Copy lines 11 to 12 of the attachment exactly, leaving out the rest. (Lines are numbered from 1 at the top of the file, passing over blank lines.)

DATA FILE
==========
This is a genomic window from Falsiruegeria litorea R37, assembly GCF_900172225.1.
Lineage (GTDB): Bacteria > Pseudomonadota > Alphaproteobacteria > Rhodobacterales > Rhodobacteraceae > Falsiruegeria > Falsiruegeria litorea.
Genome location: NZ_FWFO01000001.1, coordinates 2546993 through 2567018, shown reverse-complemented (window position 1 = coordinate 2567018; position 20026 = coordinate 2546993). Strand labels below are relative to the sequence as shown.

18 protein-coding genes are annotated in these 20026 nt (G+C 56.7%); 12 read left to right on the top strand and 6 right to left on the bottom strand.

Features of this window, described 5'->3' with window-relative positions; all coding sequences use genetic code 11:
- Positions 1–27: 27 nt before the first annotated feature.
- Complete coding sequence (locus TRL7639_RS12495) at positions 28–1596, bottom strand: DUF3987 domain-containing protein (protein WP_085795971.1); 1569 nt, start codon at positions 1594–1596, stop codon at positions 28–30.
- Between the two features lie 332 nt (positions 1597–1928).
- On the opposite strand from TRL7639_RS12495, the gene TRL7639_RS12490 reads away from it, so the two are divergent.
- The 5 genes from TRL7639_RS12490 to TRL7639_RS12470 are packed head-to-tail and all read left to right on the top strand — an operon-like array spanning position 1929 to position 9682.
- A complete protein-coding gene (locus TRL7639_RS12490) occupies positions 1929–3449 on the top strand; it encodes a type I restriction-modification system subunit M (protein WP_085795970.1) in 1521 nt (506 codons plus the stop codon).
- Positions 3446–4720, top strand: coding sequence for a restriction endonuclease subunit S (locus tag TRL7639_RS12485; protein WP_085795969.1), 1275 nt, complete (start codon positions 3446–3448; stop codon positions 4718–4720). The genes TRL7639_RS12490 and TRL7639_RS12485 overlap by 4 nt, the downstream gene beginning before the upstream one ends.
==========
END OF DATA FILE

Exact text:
- A complete protein-coding gene (locus TRL7639_RS12490) occupies positions 1929–3449 on the top strand; it encodes a type I restriction-modification system subunit M (protein WP_085795970.1) in 1521 nt (506 codons plus the stop codon).
- Positions 3446–4720, top strand: coding sequence for a restriction endonuclease subunit S (locus tag TRL7639_RS12485; protein WP_085795969.1), 1275 nt, complete (start codon positions 3446–3448; stop codon positions 4718–4720). The genes TRL7639_RS12490 and TRL7639_RS12485 overlap by 4 nt, the downstream gene beginning before the upstream one ends.